These small panels I use for power when I need my solar heat collector to transfer the collected heat. Only work well when in good sun & they are matched with a pump. I pay in the 29.00 to 32.00 range shipped to me. I also have a few with small charge controls to charge a garden tractor battery for a electric fence in the fields . they have a very small output , so to even charge your flashlights to cell phone , they need a cc & a garden tractor battery that gets charged every day to charge your phone from , because your normally charging your stuff at night ..
  5. BTPost

    BTPost Stumpy Old Fart,Deadman Walking, Snow Monkey Moderator

    OR, If you are like Me, run your Outfit on the " Two is One, and One is none" Principal, then buy two of everything, and have redundancy, and twice the Power.....
  6. Tevin

    Tevin Monkey+++

    The big thing that immediately jumps out at me is Kyocera is an excellent brand that has been around pretty much as long as solar power itself. You will get decades of reliable service out of them. I use them myself and swear by them.

    The Northern Tool panel...who knows who really made it, but being that it's from NT, I'm going to guess it's some low-end off brand. I assure you, if you put that NT panel outside, it will not still be pushing out electrons twenty years from now. It might not even make it five years.

    I'm not a fan of sticking teeny little panels together, but given your question this is a no-brainer: Two Kyoceras are waayyy better than one NT unit.

    As far as "good deals" go, $55 for ten watts is ok. Not great, but ok. Here is a ten watter for a few bucks less. It's made by Solartech, which is also a very well regarded brand:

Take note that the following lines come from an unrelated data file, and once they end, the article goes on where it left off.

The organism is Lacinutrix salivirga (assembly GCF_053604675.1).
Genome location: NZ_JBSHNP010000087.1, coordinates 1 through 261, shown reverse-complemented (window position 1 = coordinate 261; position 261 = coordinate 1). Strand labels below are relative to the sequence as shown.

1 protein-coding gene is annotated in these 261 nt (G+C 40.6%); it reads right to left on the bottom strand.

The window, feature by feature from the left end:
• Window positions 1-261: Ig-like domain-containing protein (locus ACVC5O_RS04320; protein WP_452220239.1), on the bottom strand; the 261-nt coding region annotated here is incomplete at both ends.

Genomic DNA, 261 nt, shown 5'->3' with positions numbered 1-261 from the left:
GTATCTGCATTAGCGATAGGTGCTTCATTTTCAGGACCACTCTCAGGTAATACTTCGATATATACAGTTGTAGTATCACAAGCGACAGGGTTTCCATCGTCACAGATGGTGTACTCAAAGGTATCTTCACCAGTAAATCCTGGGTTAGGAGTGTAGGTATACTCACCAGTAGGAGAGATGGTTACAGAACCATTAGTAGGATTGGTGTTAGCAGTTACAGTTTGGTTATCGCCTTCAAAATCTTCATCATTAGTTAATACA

Solartech 10 Watt Multicrystalline Solar Module

    By the way, Northern Arizona Wind & Sun is a stellar operation that treats customers exceptionally well. I've bought thousands of dollars worth of stuff from them and they are A++. They also have a Solartech 20 watt panel that is only a few bucks more than what NT wants for their version.

    Keep in mind no matter which way you go, you will never see 20 watts from your setup. I don't want to hijack your topic with a long explanation, but suffice to say that you should buy twice as many watts as you think you will need. Twenty watts would keep a lightly-used deep cycle battery topped off. It would not be adequate if the battery is used a lot.

    Hope this is helpful.
    Last edited: Feb 17, 2014
  7. Altoidfishfins

    Altoidfishfins Monkey+++ Site Supporter+

    Monocrystalline panels are a little more efficient and these days seem to cost little more than the polycrystalline jobs. But which ever way you go, forget the small panels for a cabin. And as the previous posters have pointed out, the prices have dropped to a buck a watt or even less. Don't forget the properly sized charge controller or you'll have a mess and a ruined battery(s) when you get back to your cabin.

    I have used 20 watt jobs that I obtained some years ago for a good price that I power a portable LED flood light with. But the batteries are small and easily recharged the following morning in three or four hours and that's all they're used for. Small panels are good for single purpose, portable stuff.
  8. kckndrgn

    kckndrgn Monkey+++ Moderator Emeritus Founding Member

    Thanks all for the info